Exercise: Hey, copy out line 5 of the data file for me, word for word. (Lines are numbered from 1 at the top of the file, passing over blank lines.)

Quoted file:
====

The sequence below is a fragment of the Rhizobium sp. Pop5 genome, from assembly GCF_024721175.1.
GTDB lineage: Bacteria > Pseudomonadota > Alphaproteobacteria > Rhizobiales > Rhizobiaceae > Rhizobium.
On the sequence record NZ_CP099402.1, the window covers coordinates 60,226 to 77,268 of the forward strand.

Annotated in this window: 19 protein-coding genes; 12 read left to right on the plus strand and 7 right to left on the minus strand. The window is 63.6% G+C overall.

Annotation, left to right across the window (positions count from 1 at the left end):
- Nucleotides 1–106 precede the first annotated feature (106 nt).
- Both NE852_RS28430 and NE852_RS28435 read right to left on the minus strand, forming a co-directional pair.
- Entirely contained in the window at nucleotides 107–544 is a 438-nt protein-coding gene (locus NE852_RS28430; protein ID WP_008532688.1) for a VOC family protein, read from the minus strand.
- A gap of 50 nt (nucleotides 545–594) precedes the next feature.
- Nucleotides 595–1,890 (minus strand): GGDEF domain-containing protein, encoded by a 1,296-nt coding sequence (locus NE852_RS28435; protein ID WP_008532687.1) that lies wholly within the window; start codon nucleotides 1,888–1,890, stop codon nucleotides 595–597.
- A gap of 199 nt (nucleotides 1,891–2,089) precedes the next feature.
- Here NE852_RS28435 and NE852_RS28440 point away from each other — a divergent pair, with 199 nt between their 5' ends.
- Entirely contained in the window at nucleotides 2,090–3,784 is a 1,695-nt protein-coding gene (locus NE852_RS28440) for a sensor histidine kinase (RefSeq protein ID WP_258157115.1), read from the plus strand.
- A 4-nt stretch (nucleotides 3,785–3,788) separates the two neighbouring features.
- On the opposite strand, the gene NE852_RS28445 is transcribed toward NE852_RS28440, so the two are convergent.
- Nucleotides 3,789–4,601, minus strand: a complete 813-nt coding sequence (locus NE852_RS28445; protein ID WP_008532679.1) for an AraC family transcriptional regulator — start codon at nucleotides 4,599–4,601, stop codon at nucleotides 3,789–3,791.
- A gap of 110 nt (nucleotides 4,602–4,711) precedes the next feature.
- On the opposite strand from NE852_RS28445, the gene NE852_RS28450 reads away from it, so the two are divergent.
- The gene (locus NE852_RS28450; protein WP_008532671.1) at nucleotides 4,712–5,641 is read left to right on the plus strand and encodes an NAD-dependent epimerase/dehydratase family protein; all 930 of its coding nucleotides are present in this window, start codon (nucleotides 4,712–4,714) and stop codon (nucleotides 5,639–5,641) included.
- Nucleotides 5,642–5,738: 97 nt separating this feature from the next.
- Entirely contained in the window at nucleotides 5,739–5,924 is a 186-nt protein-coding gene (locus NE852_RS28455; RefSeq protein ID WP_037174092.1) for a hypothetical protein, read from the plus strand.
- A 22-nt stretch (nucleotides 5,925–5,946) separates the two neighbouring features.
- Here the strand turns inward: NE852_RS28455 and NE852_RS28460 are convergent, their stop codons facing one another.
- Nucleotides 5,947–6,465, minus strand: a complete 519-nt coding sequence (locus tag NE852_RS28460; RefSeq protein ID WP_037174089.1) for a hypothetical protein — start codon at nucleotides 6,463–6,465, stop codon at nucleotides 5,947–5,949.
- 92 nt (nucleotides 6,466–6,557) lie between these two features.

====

Annotation, left to right across the window (positions count from 1 at the left end):